The price of quilt products and quilt fabric is a sensitive subject to all quilters. The price a consumer pays is subject to multiple layers and links in a complex chain of supply that starts in the USA and Europe. In fact, some of it will start in Africa, when you consider where factories get their raw materials from.
What goes into a quilt product’s price?
To help you understand how the price of a quilt product is determined, I’ve put a graphic together that explains a very simplified version of the supply chain.
- All quilt products start with a design. The design can be fabric, rulers, irons – everything starts with a design. The designer could be an employee of the manufacturer e.g. Handi Quilter’s quilting rulers are designed by their employees.
- The manufacturer has the cost of materials to make the quilting product and all the other overhead costs that go into maintaining a factory to produce one or multiple quilt products. This is included in the price they charge.
- A distributor is able to purchase larger quantities from the manufacturer than a quilt shop can. E.g. I approached Prym in South Africa about their mini iron and was told that they’ll import it if I purchase 40 000 units. I’m not a distributor, so needless to say I turned them down. I don’t think there are 40 000 quilters in South Africa! Clover doesn’t import directly into South Africa, so we use a distributor.
- A quilt shop purchases a large quantity of a quilt product from the distributor.
There are a multitude of factors that have an impact on every stage of the quilt product supply cycle:
- Raw material production also has raw materials e.g. plastic is produced from coal (I only know this because my kids learned this is grade 4 😀). So the coal is mined and sold to the factory that produces plastic pellets. The factory that makes the acrylic sheets for rulers buys the plastic pellets. Then the factory that makes the rulers buys the acrylic sheets.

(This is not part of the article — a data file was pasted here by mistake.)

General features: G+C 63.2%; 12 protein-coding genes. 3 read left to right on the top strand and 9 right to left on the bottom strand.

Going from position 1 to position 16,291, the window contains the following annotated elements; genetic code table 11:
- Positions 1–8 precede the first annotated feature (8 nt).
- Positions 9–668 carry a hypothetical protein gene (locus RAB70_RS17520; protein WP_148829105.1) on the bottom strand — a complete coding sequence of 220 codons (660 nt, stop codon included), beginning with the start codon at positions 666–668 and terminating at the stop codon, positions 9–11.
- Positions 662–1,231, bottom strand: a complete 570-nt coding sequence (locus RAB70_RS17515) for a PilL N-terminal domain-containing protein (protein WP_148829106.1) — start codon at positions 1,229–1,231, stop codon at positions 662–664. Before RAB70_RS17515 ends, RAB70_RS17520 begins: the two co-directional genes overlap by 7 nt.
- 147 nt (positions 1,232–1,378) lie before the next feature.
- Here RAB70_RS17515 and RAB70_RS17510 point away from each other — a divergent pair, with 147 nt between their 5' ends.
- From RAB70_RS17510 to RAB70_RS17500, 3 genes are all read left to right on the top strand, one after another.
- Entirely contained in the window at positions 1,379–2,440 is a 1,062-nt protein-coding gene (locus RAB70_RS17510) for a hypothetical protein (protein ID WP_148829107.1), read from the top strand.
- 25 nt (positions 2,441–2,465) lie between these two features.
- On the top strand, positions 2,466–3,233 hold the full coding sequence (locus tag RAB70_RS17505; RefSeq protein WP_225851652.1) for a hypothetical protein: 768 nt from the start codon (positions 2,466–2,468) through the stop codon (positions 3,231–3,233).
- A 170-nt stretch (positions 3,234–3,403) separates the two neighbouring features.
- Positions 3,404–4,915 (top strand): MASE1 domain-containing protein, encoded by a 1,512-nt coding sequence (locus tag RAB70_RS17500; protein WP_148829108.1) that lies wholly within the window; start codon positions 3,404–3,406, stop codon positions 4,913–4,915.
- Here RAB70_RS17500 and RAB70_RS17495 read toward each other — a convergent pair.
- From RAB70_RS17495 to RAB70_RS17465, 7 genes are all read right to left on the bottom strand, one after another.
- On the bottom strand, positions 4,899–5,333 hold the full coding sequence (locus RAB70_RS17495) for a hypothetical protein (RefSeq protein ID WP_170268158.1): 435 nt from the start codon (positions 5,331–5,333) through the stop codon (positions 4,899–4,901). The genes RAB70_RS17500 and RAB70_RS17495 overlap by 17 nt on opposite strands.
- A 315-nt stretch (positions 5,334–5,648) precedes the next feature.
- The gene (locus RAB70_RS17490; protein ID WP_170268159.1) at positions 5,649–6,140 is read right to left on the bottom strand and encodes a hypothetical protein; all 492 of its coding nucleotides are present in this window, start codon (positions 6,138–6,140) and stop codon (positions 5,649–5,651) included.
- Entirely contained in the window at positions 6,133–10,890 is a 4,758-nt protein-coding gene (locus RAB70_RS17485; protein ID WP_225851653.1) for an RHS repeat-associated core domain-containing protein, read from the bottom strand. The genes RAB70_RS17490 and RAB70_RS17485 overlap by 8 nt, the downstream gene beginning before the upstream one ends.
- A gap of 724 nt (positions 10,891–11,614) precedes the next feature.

- Sometimes the materials needed to manufacture the quilt products are imported into the country where the product is made. The factory will include this in their price.
- Everything that quilt shops in South Africa buy from overseas carries an import duty and taxes. This is why you cannot simply take the price of an item on Amazon.com, apply the current exchange rate to that price and decide that the quilt shop is charging too much. If you were to purchase that item from Amazon.com, you will personally pay the import duty and taxes that are applied once the product arrives in South Africa.
- Also, some manufacturers have minimum price rules. This means that nobody can sell a product for less than that determined price. It’s an attempt to level the playing field. A good example of this is Angela’s rulers – she has her own store called Quilting is my therapy, but she too has to sell the rulers that she designed at the minimum price determined by the manufacturer, or more.
I realise that this is a complicated matter, and not necessarily something that interests you, but I do believe you will benefit from understanding how vendors determine a product’s price. Small businesses cannot compete with large companies who can purchase directly from a manufacturer. We simply don’t have the turnover to purchase 40 000 irons.
I hope this has given you a little insight into the cost of quilting products in South Africa. Please continue to support your local quilt shop and online stores in South Africa as we continue to bring you the latest tools, fabric and patterns from overseas. Without your support, we simply won’t be able to continue.